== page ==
A spouse who contributed to the other spouse’s estate, whether in cash or otherwise, will have a difficult time proving that he/she is entitled to anything from their ex’s estate on divorce as contributions play no role if the parties are married without the accrual. If, for example, the wife stays home to raise the children and does not contribute financially towards the marriage and the other spouse works and accumulates assets, the wife may find herself with nothing and no claim to her husband’s assets.

Advantages of marriage out of community of property without the accrual

Each spouse keeps his/her own assets and is free to deal with his/her own estate as he/she likes.

Spouses are generally not liable for each other’s debts. Thus, if one spouse becomes insolvent, creditors cannot touch the assets of the other spouse.

The financially stronger spouse does not have to share his/her estate with the weaker spouse. This is subject to judicial discretion and forfeiture of benefits.

Disadvantages of marriage out of community of property without the accrual

The economically weaker spouse, traditionally the woman, does not get to share in the estate of the stronger spouse, even though she may have indirectly contributed to the estate by running the household and looking after the children. This is subject to judicial discretion and forfeiture of benefits.

An ANC has to be entered into in order to marry out of community of property. This costs money, and the parties must pay the fees of a notary and costs of registration.

Marriages out of community of property with the accrual

After 1984, anyone entering into an ANC that excludes community of property and community of profit and loss is automatically married under the accrual system. Spouses may, however, exclude the accrual system in their ANC, but if they do not do so expressly, the accrual applies. When the accrual is included, a spouse will be entitled to share in the growth of the two estates at divorce.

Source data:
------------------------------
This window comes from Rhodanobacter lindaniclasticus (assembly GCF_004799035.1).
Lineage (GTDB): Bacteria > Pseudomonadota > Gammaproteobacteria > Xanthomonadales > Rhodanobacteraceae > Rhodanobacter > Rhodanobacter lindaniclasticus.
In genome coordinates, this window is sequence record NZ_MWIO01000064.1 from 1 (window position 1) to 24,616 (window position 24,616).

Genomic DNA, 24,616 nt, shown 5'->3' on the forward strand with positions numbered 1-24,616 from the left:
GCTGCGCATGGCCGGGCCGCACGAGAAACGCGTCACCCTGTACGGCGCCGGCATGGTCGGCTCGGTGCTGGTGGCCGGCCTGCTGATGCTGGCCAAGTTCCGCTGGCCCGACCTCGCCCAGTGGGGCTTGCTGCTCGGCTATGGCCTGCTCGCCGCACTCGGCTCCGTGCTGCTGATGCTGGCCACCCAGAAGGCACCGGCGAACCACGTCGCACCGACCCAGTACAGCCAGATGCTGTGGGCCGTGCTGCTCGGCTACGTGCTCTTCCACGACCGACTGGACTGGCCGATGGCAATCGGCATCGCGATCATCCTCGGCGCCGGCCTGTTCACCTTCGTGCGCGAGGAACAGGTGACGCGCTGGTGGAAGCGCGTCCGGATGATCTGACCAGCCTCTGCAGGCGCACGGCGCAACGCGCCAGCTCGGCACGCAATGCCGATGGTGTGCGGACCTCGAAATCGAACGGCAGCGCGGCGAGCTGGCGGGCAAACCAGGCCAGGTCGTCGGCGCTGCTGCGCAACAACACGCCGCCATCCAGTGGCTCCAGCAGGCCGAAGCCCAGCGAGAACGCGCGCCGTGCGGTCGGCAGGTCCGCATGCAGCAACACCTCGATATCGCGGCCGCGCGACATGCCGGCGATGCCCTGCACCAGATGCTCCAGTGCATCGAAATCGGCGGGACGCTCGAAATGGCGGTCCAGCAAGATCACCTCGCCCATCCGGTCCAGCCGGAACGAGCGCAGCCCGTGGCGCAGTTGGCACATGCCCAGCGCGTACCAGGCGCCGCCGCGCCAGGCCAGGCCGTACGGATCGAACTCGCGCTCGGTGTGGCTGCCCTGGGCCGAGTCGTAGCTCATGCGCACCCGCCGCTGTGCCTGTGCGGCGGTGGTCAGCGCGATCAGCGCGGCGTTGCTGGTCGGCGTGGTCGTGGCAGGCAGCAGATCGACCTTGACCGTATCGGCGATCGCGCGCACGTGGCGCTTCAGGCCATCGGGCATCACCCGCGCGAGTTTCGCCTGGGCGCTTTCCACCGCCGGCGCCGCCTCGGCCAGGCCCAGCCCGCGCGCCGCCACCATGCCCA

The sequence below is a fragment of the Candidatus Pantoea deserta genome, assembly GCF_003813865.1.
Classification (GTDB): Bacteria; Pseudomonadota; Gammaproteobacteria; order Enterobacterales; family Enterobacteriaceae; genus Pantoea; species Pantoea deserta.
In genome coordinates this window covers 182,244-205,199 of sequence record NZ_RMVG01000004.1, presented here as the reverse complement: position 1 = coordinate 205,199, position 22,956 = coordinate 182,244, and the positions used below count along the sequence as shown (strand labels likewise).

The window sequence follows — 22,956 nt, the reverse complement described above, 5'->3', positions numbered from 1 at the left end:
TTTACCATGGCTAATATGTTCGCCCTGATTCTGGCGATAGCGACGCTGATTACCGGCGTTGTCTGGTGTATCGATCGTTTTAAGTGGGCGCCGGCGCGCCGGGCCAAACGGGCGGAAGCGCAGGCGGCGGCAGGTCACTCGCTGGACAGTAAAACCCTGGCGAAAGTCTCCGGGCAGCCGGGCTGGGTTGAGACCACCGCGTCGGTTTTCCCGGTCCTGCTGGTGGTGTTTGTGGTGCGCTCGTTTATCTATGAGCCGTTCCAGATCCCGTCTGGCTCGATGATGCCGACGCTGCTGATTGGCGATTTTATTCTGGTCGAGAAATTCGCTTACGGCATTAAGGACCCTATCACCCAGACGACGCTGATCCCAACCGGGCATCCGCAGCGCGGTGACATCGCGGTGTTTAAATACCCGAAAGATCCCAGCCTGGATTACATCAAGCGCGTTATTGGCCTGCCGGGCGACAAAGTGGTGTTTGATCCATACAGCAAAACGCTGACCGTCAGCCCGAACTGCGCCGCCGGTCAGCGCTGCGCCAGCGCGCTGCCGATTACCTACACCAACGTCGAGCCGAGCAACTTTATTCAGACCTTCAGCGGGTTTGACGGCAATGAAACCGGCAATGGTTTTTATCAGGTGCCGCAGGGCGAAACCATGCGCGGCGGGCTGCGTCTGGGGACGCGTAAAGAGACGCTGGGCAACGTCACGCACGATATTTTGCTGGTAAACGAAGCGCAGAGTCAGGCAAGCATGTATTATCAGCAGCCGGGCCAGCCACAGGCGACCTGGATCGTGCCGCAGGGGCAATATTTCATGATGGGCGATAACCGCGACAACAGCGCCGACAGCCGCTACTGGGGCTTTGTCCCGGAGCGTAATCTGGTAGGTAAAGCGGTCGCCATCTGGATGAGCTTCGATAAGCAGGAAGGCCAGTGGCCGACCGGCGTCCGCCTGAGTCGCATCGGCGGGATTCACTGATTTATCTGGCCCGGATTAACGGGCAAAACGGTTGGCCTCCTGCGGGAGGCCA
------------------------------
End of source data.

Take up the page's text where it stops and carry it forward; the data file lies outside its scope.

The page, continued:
This is surely the most appropriate and ideal way to marry. All the assets that each party owns prior to the marriage can either be excluded or included in the accrual. If no assets are excluded in the ANC, the value of each party’s estate at the commencement of the marriage is deemed to be nil.

The consequences of divorce when married out of community of property with the accrual

Accrual is a way to ensure that both spouses in a marriage gain a fair share of the estate once the marriage comes to an end. The accrual system does not apply automatically to all marriages out of community of property. For the accrual system to apply, the ANC must be drafted in a certain way. The accrual system incorporates a calculation that is applied when the marriage is dissolved by divorce. The spouses will share the assets during the course of their marriage based on a particular calculation when the marriage is terminated.

The term ‘accrual’ is used to denote the net increase in value of a spouse’s estate since the date of marriage. In other words, what was yours before the marriage remains yours, and what you have earned during the marriage belongs to both of you. Because the right to share in accrual is exercisable only upon dissolution of the marriage, such a right is not transferable and cannot be attached by creditors during the subsistence of the marriage.

The following assets are not taken into account when determining the accrual (are not included in the net value of the estate):

Any asset excluded from the accrual system under the ANC, as well as any other asset that the spouse acquired by virtue of his/her possession or former possession of such asset.

Any inheritance, legacy, trust or donation received by a spouse during the marriage from any third party, as well as any other asset that the spouse has acquired by virtue of his/her possession or former possession of the inheritance, legacy, trust or donation, unless the spouses have agreed otherwise in their ANC or the testator/trix or donor has stipulated otherwise.

Any donation between the spouses.

Any amount that accrued to a spouse by way of damages (e.g. slander), other than damages for patrimonial loss or the proceeds of an insurance policy in respect of a dread disease.